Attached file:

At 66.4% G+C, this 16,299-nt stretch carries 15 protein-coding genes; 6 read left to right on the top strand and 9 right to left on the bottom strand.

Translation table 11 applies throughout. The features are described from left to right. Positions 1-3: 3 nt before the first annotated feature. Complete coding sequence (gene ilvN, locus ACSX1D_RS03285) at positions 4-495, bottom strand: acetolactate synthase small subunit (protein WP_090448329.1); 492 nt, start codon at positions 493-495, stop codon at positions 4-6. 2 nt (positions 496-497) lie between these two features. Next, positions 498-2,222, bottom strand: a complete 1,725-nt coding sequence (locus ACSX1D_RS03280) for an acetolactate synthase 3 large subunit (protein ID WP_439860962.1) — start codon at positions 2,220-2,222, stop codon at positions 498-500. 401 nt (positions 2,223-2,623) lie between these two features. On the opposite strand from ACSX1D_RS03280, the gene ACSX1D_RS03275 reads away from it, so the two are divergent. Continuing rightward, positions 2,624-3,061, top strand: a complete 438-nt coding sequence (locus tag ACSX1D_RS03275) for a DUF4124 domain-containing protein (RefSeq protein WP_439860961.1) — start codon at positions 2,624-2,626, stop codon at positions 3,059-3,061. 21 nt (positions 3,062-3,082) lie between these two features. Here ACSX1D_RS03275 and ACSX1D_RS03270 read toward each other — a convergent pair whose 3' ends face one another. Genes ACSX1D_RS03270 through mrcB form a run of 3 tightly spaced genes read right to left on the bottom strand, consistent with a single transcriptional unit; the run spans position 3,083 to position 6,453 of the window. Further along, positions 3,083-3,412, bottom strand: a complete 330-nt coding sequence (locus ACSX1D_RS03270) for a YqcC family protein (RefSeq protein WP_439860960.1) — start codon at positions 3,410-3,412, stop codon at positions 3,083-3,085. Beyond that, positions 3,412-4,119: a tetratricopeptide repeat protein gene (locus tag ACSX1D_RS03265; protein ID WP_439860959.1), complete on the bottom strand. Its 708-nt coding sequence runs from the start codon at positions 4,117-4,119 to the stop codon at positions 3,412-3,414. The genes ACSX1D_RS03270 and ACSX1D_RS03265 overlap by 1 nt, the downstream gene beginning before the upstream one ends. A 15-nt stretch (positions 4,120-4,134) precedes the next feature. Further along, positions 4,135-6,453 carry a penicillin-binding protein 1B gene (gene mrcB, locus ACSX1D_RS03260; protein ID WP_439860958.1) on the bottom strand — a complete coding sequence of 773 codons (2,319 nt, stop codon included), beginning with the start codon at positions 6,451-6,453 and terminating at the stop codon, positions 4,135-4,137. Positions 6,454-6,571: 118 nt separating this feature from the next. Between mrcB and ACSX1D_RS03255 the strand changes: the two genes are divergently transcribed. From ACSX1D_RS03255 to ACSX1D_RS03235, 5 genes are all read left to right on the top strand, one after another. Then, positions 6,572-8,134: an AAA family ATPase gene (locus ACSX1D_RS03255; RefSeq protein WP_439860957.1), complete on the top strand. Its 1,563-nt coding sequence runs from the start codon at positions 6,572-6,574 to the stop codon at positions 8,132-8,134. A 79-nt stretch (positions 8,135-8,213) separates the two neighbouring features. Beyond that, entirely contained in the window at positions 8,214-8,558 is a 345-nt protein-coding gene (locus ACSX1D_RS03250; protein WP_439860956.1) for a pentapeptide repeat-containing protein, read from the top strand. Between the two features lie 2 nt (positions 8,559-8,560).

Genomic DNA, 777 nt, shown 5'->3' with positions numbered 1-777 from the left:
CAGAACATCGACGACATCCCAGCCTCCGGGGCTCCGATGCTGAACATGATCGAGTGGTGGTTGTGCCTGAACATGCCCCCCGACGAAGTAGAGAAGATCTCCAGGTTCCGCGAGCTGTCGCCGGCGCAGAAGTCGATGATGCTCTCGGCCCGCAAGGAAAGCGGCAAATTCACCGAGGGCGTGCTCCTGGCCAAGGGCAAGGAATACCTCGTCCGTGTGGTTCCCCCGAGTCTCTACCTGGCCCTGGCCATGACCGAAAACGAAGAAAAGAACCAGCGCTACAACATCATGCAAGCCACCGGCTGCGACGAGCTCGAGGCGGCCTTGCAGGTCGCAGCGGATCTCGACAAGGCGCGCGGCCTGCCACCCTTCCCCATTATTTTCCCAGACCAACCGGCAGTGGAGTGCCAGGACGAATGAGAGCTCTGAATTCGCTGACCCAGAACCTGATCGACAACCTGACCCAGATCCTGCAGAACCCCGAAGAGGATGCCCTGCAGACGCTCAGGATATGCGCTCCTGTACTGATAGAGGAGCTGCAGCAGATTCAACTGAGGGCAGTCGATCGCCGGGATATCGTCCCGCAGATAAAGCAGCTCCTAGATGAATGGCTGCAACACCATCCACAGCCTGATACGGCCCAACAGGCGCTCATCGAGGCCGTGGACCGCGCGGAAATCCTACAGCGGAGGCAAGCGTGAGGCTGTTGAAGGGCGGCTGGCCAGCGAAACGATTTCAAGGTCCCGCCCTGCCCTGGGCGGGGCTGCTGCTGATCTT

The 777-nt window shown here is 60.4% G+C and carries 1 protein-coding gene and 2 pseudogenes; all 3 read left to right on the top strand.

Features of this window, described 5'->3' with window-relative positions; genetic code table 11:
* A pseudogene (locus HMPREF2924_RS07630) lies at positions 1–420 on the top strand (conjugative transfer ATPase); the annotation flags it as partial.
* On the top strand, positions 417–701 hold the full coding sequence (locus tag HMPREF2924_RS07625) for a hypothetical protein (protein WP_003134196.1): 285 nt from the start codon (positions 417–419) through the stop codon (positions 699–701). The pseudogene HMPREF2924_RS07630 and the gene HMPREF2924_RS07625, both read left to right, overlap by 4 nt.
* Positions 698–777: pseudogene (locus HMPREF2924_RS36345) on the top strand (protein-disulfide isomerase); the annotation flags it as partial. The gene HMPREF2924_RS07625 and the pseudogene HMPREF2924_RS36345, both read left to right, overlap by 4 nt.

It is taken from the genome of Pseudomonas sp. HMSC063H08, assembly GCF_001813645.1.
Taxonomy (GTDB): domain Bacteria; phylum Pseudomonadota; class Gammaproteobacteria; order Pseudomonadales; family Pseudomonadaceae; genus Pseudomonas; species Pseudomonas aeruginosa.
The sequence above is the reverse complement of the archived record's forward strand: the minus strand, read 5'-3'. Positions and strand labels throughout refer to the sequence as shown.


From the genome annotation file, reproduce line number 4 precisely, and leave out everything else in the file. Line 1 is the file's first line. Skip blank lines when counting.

CAGAACATCGACGACATCCCAGCCTCCGGGGCTCCGATGCTGAACATGATCGAGTGGTGGTTGTGCCTGAACATGCCCCCCGACGAAGTAGAGAAGATCTCCAGGTTCCGCGAGCTGTCGCCGGCGCAGAAGTCGATGATGCTCTCGGCCCGCAAGGAAAGCGGCAAATTCACCGAGGGCGTGCTCCTGGCCAAGGGCAAGGAATACCTCGTCCGTGTGGTTCCCCCGAGTCTCTACCTGGCCCTGGCCATGACCGAAAACGAAGAAAAGAACCAGCGCTACAACATCATGCAAGCCACCGGCTGCGACGAGCTCGAGGCGGCCTTGCAGGTCGCAGCGGATCTCGACAAGGCGCGCGGCCTGCCACCCTTCCCCATTATTTTCCCAGACCAACCGGCAGTGGAGTGCCAGGACGAATGAGAGCTCTGAATTCGCTGACCCAGAACCTGATCGACAACCTGACCCAGATCCTGCAGAACCCCGAAGAGGATGCCCTGCAGACGCTCAGGATATGCGCTCCTGTACTGATAGAGGAGCTGCAGCAGATTCAACTGAGGGCAGTCGATCGCCGGGATATCGTCCCGCAGATAAAGCAGCTCCTAGATGAATGGCTGCAACACCATCCACAGCCTGATACGGCCCAACAGGCGCTCATCGAGGCCGTGGACCGCGCGGAAATCCTACAGCGGAGGCAAGCGTGAGGCTGTTGAAGGGCGGCTGGCCAGCGAAACGATTTCAAGGTCCCGCCCTGCCCTGGGCGGGGCTGCTGCTGATCTT